No more bubble trouble

Dolphin’s clicks help scientists sort through confusing underwater noises

Bottlenose dolphins can tell the difference between noisy echoes bounced off of bubbles and other echoes, including those bounced off of prey. Now scientists have figured out a way to tell apart the noises, too. Emma Jugovich, NOAA

When human scientists can’t solve a problem, they may look to other species for help. One recent problem: bubbles. The helpful species: the Atlantic bottlenose dolphin, whose clicks helped researchers find a better way to listen underwater.

Dolphins hunt using sonar, sending clicks through the water and listening for the echoes. When its clicks bounce back, an animal knows where to find its dinner. But dolphins have also been observed blowing out streams of tiny bubbles as they hunt. That seemed odd, because bubbles reflect sound in ways that change echoes.

“Either dolphins are blinding their best sensory apparatus, or they’re doing something we can’t,” Timothy Leighton told Science News. Leighton, a physicist at the University of Southampton in England, analyzed dolphin bubbles in the new study.

Sounds bounce off of air bubbles with a lot of pep, adding extra noise. It’s a problem known by physicists who work with acoustics, the study of sound. Human-built sonar devices can’t tell the difference between the bubbles’ noise and the echo of something that might be hiding behind the bubbles.

Leighton told Science News that trying to use sonar to track something behind a stream of bubbles is like driving at night in heavy fog. Headlights in those conditions don’t help illuminate the road because the water droplets in the air spread out the light.

But bubbles don’t stop dolphins from getting their dinner. To figure out why, Leighton and his colleagues placed a steel ball in a water-filled tank and blew lots of bubbles around the ball. Then the researchers sent out dolphin-like clicks and recorded the echoes.

The team analyzed the sounds by treating them like what scientists and mathematicians refer to as a “nonlinear” system. In such a system, a small change in one part can lead to a larger change in another. (Weather forecasters often use nonlinear systems to help make predictions.) The math used in nonlinear systems can be complicated; students usually learn it in college.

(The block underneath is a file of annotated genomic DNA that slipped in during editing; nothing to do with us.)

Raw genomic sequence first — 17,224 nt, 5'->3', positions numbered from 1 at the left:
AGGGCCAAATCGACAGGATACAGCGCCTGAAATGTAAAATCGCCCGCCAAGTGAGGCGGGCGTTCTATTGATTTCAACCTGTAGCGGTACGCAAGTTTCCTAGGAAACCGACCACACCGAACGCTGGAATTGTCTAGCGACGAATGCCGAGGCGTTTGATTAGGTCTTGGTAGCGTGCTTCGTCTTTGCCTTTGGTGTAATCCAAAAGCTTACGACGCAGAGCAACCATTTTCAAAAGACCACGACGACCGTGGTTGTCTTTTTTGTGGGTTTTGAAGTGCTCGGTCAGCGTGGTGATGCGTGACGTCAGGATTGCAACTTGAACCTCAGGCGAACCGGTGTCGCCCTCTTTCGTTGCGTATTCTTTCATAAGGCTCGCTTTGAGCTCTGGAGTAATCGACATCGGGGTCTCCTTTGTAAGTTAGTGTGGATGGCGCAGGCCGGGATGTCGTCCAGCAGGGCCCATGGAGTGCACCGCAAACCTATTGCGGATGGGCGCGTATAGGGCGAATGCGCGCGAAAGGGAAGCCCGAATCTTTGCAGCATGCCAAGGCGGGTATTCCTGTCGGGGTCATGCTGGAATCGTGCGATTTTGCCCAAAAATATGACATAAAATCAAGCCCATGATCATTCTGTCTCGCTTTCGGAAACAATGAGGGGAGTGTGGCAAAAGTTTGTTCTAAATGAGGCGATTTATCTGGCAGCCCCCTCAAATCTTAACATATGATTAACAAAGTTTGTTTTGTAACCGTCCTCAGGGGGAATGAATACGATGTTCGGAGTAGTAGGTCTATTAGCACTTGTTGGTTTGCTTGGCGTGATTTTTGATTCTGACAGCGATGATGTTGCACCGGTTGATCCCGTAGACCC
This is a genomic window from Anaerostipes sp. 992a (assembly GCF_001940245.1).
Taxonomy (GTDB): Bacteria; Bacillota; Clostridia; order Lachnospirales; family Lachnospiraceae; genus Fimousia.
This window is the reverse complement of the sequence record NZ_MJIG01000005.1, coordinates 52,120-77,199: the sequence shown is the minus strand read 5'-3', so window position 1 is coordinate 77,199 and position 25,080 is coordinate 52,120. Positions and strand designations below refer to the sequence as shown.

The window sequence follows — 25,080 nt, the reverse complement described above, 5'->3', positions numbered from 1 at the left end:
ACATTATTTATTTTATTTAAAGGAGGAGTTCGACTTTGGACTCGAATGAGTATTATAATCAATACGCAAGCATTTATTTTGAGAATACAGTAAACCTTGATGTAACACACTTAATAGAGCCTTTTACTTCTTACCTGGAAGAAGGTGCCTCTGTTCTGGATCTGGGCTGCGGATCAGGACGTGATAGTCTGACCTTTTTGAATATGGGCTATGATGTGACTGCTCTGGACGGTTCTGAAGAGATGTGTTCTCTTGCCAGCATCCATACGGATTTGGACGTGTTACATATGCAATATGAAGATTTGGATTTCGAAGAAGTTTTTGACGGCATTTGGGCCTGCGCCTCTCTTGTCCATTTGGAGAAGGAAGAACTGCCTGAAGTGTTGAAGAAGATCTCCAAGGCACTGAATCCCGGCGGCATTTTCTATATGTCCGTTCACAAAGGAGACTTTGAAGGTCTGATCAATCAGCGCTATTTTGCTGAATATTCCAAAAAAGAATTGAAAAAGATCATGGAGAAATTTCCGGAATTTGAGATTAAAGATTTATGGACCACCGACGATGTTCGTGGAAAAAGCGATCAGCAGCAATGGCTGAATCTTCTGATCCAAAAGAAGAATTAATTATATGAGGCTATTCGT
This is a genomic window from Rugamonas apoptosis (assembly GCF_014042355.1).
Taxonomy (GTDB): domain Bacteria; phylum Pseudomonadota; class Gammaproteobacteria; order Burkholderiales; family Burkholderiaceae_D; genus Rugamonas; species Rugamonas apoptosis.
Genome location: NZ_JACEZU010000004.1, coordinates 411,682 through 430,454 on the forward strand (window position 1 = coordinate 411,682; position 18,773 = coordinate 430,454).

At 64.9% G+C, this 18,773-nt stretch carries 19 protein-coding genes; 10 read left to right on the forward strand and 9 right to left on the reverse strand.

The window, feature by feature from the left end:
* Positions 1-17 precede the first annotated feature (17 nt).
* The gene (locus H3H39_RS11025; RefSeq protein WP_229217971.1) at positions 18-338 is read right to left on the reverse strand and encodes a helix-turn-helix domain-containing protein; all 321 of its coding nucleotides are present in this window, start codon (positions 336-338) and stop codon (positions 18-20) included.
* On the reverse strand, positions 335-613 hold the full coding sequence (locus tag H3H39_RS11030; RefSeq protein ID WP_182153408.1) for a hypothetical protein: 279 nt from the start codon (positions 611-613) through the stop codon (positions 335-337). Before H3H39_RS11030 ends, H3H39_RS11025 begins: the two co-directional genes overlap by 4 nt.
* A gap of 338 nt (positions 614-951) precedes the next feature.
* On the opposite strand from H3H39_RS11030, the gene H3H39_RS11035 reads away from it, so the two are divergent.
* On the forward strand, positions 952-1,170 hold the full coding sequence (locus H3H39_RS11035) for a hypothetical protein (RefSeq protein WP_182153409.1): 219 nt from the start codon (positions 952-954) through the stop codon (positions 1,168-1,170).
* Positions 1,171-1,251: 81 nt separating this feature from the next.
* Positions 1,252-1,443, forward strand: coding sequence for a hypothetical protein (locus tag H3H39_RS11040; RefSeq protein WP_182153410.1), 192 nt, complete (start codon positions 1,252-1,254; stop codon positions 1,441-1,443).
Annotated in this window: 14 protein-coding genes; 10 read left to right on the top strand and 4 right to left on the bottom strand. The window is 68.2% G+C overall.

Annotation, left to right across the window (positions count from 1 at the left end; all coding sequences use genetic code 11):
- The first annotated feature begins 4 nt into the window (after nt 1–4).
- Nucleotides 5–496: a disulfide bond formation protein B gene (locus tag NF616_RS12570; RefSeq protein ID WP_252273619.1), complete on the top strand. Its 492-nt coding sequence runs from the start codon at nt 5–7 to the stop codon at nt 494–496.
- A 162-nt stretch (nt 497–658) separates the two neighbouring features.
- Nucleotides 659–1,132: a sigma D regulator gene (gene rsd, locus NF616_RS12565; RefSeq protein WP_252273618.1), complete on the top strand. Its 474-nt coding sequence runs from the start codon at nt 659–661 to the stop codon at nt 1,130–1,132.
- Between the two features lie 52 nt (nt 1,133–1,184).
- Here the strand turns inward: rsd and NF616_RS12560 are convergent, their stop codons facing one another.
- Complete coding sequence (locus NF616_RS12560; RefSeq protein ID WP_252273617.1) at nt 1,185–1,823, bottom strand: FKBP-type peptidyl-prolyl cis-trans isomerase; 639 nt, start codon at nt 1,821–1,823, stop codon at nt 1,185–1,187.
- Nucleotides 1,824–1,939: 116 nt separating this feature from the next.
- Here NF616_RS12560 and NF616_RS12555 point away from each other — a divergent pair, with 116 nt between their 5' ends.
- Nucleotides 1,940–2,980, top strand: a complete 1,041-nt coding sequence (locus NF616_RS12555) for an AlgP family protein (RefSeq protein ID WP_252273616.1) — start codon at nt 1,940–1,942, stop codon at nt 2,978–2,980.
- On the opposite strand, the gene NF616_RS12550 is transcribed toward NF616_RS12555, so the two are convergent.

Nonlinear math showed the scientists how to separate the noisy echoes from the echo of the steel ball. The findings by Leighton’s group, reported in a science journal in mid-July, are exciting to other scientists too.

“It’s really ingenious, actually,” oceanographer Grant Deane of the Scripps Institution of Oceanography in La Jolla, Calif., told Science News. “I think it’s very clever work, and there are a number of significant applications for it.”

Leighton is quick to point out, however, that he and his colleagues aren’t saying that dolphins could solve any nonlinear equation you happened to drop into the water. “I don’t think dolphins are sitting there playing with numbers in their heads.”

Power Words

sonar A system for the detection of objects and for measuring the depth of water. It works by emitting sound pulses and measuring how long it takes the echoes to return.

acoustics Relating to sound or the sense of hearing.

nonlinear A system where a little change in one quality can cause a big change in another.

physics The science concerned with the properties of energy and matter.

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